On Monday, Audi made my dreams come true. Did they set me up on a date with Amy Adams? No. Did they build a Chick-fil-A next to the StreetsideAuto.com office? No. Did they buy me a month’s worth of rally school? Getting closer.
No, they did something better than all of these things combined (which is saying something, since that would mean a rally car full of delicious chicken sandwiches co-driven by Ms. Adams). They let slip that the 2010 Quattro Concept has been greenlit for production.
A little background first. At the 1980 Geneva Auto show, Audi unveiled their new straight five hatchback, simply called Quattro. That’s Italian for “four,” used probably because the German term is pronounced “fear.” It was so named for Audi’s four-wheel-drive system, the first in a long line of 4WD cars that exists today.
Audi took advantage of the Quattro’s 4WD system in the world of Group B Rally. It was a time when RWD monsters like the Lancia 037 were conquering the stages, and everyone thought a 4WD system would be too heavy for the tight corners and loose dirt of rally courses. It wasn’t. The improved grip revolutionized the very sport, and today, all top level WRC cars are four- or all-wheel-drive.
The Quattro dominated the WRC until Group B was banned in 1986. The final variant of the Quattro Sport, the S1, had 591 hp and used a combination of supercharging and turbocharging. Today the Quattro stands as the iconic rally car of the area, conjuring images of Walter Röhrl or Michelle Mouton drifting around sandy, Portuguese hairpins to keep their turbos spooled up.
And though Quattro production continued until 1991, and fanboy concept art abounded on the internet, that was the last we saw of the Quattro… until last year. Audi chose the 2010 Paris Auto Show to celebrate the 30th anniversary of the Quattro by unveiling the Quattro Concept, a two-seat, fully functional, one-off throwback to 1980.
It was too good to be true. I knew it, the Paris Auto Show knew it, and the whole blogging community knew it. We let out a collective sigh of longing, as a young man does when he sees an old film starring Grace Kelly or Audrey Hepburn, and went back to our work. Then whispers started circulating that the Concept could see limited production. It was, after all, based on the RS5 chassis, and, come to think of it, the design wasn’t too radical like so many other concepts.
Now Audi insiders have let slip that the Quattro Concept will need a new name, because it will be going into production, and that officially made my Monday.
No official numbers have been released, but we can read the Concept’s stats for a likely place to start. Under the hood is a very nostalgic 2.5 liter straight five, laying down 354 lb ft of torque, and nicely turbocharged to 402 hp. That’s enough to launch the Quattro to 62 mph in 3.9 seconds- the same as a Lotus Exige. Top speed is limited to 155 mph, which is normal for German cars, and it manages about 30 mpg on the highway. Stopping the aluminum and carbon fiber body is a full set of carbon-ceramic brakes.
Better than all of this, perhaps, is the contraption between the foot wells, a six speed manual gearbox controlled by a stick. Yes, though Audi does do a fairly good job with their flappy paddle systems, a tribute such as this could do with nothing more than the vintage grip of a purely manual stick shifter.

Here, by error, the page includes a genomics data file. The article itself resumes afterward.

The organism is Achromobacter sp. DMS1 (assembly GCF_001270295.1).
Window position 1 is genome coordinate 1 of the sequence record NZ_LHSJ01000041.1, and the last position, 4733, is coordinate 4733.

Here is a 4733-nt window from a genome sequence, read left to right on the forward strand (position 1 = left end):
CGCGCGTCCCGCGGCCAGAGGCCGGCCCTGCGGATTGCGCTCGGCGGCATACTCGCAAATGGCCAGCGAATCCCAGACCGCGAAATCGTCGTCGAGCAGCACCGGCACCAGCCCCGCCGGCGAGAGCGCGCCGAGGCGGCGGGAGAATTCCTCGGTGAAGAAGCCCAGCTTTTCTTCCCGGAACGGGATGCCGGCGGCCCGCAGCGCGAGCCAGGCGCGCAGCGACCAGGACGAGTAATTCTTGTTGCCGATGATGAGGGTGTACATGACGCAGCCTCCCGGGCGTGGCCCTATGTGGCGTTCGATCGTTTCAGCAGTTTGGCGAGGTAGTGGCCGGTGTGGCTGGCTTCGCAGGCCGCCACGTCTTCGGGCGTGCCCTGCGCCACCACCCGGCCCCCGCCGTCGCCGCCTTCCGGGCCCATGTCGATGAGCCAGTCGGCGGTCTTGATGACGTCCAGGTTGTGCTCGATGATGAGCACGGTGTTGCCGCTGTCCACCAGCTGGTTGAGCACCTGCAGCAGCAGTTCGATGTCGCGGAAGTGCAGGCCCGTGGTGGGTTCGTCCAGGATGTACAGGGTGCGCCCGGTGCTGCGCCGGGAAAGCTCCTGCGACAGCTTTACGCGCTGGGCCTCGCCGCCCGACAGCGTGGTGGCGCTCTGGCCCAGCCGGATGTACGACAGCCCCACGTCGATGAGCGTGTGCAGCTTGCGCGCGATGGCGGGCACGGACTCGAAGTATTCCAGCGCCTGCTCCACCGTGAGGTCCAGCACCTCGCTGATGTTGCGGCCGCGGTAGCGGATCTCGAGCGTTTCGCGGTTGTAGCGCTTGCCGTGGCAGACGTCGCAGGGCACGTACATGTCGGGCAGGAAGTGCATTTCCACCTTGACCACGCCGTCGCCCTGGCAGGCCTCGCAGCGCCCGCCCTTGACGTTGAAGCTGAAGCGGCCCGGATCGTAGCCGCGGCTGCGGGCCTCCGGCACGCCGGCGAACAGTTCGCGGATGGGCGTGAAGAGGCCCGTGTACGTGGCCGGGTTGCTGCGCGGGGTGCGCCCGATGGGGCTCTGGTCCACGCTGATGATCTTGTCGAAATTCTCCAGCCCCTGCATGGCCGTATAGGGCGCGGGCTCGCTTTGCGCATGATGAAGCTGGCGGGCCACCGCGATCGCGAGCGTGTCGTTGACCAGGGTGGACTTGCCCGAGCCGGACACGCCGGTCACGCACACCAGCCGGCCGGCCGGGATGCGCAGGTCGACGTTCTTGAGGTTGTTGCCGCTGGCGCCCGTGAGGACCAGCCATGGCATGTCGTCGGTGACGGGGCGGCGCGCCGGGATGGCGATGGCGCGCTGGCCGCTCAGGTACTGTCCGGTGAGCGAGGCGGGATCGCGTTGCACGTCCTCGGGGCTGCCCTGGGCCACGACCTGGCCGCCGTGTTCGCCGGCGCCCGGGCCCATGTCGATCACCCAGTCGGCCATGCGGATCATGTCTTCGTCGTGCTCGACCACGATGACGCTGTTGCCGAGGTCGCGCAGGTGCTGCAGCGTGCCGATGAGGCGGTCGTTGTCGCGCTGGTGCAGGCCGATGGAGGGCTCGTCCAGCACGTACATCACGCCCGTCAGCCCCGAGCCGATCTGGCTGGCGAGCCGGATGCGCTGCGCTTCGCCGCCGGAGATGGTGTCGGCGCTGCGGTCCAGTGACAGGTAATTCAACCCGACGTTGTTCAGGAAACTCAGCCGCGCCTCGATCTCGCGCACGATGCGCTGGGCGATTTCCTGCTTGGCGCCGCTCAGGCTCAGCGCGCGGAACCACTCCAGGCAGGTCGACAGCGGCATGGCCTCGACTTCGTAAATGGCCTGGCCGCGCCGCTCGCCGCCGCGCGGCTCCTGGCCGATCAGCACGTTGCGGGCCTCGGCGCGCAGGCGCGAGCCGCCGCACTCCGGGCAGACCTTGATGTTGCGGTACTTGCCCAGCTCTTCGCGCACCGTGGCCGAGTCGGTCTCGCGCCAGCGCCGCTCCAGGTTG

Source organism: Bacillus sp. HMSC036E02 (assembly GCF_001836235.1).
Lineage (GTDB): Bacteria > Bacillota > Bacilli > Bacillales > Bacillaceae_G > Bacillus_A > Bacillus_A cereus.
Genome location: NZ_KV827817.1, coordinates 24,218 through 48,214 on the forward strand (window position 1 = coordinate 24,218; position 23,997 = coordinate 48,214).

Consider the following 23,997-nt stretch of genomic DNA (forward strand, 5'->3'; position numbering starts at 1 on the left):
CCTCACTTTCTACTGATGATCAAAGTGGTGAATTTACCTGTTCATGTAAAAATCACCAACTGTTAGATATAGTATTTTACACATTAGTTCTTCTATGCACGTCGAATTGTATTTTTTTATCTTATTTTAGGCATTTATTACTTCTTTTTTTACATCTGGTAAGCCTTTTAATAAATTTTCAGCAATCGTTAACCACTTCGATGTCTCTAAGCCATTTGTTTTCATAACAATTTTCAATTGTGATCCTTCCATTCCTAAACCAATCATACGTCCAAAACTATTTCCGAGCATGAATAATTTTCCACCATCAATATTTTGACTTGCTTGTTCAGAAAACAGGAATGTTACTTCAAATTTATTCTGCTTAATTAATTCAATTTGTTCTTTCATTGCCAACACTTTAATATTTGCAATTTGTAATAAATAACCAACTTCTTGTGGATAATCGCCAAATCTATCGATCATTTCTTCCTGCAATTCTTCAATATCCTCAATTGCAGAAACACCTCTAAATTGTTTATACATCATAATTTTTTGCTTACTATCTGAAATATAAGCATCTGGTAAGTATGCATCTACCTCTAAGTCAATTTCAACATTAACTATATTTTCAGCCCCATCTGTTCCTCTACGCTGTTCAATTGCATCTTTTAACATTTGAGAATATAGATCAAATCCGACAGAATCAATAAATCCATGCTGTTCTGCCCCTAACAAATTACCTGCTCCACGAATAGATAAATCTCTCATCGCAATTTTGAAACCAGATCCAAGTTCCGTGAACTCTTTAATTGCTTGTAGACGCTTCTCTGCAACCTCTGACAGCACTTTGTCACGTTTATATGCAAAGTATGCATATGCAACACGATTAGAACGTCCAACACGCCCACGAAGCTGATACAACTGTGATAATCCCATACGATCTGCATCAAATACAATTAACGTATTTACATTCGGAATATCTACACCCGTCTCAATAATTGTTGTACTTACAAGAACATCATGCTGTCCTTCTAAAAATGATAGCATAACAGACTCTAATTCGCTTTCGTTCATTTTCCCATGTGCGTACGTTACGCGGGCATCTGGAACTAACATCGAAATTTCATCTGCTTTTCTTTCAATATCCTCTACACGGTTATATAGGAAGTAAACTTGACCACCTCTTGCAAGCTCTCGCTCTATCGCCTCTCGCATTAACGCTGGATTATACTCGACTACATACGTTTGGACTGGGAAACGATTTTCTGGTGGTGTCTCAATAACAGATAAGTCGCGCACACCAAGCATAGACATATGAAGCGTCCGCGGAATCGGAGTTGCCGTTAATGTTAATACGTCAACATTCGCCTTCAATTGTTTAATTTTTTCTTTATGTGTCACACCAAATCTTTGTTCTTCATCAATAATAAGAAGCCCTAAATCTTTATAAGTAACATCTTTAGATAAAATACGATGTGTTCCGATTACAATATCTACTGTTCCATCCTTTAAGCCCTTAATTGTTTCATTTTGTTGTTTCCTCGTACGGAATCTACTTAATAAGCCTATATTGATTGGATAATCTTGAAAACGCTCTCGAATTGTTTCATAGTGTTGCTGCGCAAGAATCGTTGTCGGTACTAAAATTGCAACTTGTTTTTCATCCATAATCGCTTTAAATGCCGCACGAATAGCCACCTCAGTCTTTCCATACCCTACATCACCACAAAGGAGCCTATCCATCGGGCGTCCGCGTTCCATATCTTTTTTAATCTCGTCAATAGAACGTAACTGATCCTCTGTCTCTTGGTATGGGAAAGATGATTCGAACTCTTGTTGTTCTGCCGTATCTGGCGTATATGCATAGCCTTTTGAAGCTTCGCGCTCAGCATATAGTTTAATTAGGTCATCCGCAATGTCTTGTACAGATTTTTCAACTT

It’s just part of a simple, minimalist interior that I find refreshing. A big red ignition button sits in bald-faced temptation next to the shifter, and the center stack has been all but eliminated in lieu of a big screen behind the steering wheel. I don’t expect the latter to make it to the production model, but the language is good.
But that’s only inside. And frankly, when you look at the outside, the interior could be made up of raw seafood and you wouldn’t care.
Somehow Audi have blended the Lego-esque, Atari-compatible design language of the 80s and blended it smoothly with the swollen, crash test ready necessities required by the acquiescent politicians who man the traffic safety committees of today. A friendly little pop-up spoiler crowns the rear, preceded by a massive homage to the original Quattro’s C pillar. And there’s just enough curve along the flanks to keep it current.
The result is a level of visual perfection seldom seen in automotive design today. You know what I’m talking about. With most beautiful cars, your eyes just slide over them until you hit that snag. Like last week’s Koenigsegg Agera and those bruise-like vents above its front wheels. Or the Ferrari FF’s goofy grille smile. Or the new Mercedes SLS AMG once you get behind the door line. Even the Fiat 500’s über small wheels fall into this category.
Not with the Quattro. Your skepticism scrambles for a handhold, a tiny ridge or fault to catch, but it finds no purchase. The Quattro Concept is just too perfect.
Until you get to the grille, of course. (And you thought I was getting carried away.) The Quattro comes equipped with the standard Audi event-horizon mouth. If you look closely, you can see streams of light being pulled into its otherworldly gravity well.
If Audi wants to fix the grill (which won’t happen), I won’t mind. Otherwise, they shouldn’t touch it. It’s absolutely perfect the way it is.
Audi insiders claim we might see the Quattro enter limited production as early as 2013, which can’t come soon enough. In the mean time, I’m going to sleep, in hopes that I’ll dream of driving a 2013 Quattro and eating some Chick-fil-A.
What do you think of the new Quattro? Is it as drooltastic as I make it out to be, or just a nostalgic fundraiser, like the new Star Wars?
Images courtesy of Audi.